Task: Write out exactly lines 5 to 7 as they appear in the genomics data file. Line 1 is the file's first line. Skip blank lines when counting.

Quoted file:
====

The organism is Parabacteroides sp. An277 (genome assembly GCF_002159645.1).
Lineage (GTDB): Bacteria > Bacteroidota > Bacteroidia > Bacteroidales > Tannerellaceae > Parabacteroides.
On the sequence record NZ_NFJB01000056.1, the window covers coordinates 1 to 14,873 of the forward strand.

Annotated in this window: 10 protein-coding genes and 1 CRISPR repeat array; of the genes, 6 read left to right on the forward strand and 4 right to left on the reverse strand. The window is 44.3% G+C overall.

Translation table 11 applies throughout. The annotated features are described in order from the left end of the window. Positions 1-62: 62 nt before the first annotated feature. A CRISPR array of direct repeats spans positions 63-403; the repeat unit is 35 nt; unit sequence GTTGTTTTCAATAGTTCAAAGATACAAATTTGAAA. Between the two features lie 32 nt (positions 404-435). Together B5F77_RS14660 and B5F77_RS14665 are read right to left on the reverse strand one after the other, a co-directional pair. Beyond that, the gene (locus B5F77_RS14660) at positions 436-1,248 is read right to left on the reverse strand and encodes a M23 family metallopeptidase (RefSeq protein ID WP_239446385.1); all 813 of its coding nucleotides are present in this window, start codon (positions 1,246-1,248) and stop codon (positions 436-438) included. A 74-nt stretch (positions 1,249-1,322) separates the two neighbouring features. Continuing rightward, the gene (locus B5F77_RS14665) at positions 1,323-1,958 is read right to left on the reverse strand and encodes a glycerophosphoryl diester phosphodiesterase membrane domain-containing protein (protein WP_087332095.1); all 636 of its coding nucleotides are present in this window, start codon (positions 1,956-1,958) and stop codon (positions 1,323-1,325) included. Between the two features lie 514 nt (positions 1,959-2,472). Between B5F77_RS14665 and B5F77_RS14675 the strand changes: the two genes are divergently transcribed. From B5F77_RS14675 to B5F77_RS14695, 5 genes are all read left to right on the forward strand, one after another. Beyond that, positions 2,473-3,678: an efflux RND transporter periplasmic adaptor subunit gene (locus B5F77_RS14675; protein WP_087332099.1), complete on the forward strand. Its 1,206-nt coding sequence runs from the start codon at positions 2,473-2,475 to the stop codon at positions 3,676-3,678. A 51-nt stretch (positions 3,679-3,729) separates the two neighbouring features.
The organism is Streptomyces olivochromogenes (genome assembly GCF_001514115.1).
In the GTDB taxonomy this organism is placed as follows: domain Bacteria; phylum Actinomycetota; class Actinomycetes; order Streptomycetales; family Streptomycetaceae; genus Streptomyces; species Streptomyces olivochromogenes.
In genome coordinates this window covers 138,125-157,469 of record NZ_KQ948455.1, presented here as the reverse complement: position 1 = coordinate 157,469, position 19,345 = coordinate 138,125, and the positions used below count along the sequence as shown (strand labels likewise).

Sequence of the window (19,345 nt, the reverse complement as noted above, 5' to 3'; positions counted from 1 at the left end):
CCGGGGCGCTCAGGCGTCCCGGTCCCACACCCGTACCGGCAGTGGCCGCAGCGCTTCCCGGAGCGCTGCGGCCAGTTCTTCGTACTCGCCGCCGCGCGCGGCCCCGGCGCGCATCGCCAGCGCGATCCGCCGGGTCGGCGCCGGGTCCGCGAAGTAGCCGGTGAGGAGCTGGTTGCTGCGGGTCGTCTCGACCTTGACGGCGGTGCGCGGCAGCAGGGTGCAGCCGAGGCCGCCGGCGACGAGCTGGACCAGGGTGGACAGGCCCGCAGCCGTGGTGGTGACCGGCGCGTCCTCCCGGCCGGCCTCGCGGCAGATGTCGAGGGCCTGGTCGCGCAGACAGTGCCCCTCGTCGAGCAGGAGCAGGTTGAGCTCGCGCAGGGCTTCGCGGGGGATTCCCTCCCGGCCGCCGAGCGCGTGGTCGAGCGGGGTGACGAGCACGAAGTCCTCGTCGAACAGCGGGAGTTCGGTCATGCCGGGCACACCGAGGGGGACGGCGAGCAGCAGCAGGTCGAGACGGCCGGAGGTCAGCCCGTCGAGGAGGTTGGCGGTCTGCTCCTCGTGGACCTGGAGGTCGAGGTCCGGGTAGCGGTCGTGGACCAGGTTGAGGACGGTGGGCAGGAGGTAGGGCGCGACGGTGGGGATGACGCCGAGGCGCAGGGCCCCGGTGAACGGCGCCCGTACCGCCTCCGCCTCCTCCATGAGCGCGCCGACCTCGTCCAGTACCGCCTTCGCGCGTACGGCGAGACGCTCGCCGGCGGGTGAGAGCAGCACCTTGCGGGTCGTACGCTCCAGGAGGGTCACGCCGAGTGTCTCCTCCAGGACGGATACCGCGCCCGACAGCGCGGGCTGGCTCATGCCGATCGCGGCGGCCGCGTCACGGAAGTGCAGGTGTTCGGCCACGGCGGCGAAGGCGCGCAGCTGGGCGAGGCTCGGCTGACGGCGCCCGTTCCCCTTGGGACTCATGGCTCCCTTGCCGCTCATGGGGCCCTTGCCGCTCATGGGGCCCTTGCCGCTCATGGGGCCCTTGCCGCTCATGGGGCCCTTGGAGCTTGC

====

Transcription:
Translation table 11 applies throughout. The annotated features are described in order from the left end of the window. Positions 1-62: 62 nt before the first annotated feature. A CRISPR array of direct repeats spans positions 63-403; the repeat unit is 35 nt; unit sequence GTTGTTTTCAATAGTTCAAAGATACAAATTTGAAA. Between the two features lie 32 nt (positions 404-435). Together B5F77_RS14660 and B5F77_RS14665 are read right to left on the reverse strand one after the other, a co-directional pair. Beyond that, the gene (locus B5F77_RS14660) at positions 436-1,248 is read right to left on the reverse strand and encodes a M23 family metallopeptidase (RefSeq protein ID WP_239446385.1); all 813 of its coding nucleotides are present in this window, start codon (positions 1,246-1,248) and stop codon (positions 436-438) included. A 74-nt stretch (positions 1,249-1,322) separates the two neighbouring features. Continuing rightward, the gene (locus B5F77_RS14665) at positions 1,323-1,958 is read right to left on the reverse strand and encodes a glycerophosphoryl diester phosphodiesterase membrane domain-containing protein (protein WP_087332095.1); all 636 of its coding nucleotides are present in this window, start codon (positions 1,956-1,958) and stop codon (positions 1,323-1,325) included. Between the two features lie 514 nt (positions 1,959-2,472). Between B5F77_RS14665 and B5F77_RS14675 the strand changes: the two genes are divergently transcribed. From B5F77_RS14675 to B5F77_RS14695, 5 genes are all read left to right on the forward strand, one after another. Beyond that, positions 2,473-3,678: an efflux RND transporter periplasmic adaptor subunit gene (locus B5F77_RS14675; protein WP_087332099.1), complete on the forward strand. Its 1,206-nt coding sequence runs from the start codon at positions 2,473-2,475 to the stop codon at positions 3,676-3,678. A 51-nt stretch (positions 3,679-3,729) separates the two neighbouring features.
The organism is Streptomyces olivochromogenes (genome assembly GCF_001514115.1).
In the GTDB taxonomy this organism is placed as follows: domain Bacteria; phylum Actinomycetota; class Actinomycetes; order Streptomycetales; family Streptomycetaceae; genus Streptomyces; species Streptomyces olivochromogenes.